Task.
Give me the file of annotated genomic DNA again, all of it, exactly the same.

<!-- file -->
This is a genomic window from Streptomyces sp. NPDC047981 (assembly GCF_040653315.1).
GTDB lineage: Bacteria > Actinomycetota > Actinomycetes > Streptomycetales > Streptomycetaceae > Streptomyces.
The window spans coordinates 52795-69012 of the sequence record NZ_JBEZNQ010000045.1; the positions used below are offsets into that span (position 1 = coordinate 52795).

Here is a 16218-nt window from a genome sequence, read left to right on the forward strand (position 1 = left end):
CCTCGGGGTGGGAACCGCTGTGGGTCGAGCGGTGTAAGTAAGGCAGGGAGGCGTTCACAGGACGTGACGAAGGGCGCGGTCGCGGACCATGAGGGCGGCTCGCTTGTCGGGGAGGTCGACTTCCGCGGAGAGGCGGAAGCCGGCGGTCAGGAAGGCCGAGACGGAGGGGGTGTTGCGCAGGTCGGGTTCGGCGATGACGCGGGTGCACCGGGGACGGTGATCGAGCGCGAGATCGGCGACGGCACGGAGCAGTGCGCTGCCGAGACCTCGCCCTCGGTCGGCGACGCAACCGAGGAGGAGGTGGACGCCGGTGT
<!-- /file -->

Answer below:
This is a genomic window from Streptomyces sp. NPDC047981 (assembly GCF_040653315.1).
GTDB lineage: Bacteria > Actinomycetota > Actinomycetes > Streptomycetales > Streptomycetaceae > Streptomyces.
The window spans coordinates 52795-69012 of the sequence record NZ_JBEZNQ010000045.1; the positions used below are offsets into that span (position 1 = coordinate 52795).

Here is a 16218-nt window from a genome sequence, read left to right on the forward strand (position 1 = left end):
CCTCGGGGTGGGAACCGCTGTGGGTCGAGCGGTGTAAGTAAGGCAGGGAGGCGTTCACAGGACGTGACGAAGGGCGCGGTCGCGGACCATGAGGGCGGCTCGCTTGTCGGGGAGGTCGACTTCCGCGGAGAGGCGGAAGCCGGCGGTCAGGAAGGCCGAGACGGAGGGGGTGTTGCGCAGGTCGGGTTCGGCGATGACGCGGGTGCACCGGGGACGGTGATCGAGCGCGAGATCGGCGACGGCACGGAGCAGTGCGCTGCCGAGACCTCGCCCTCGGTCGGCGACGCAACCGAGGAGGAGGTGGACGCCGGTGT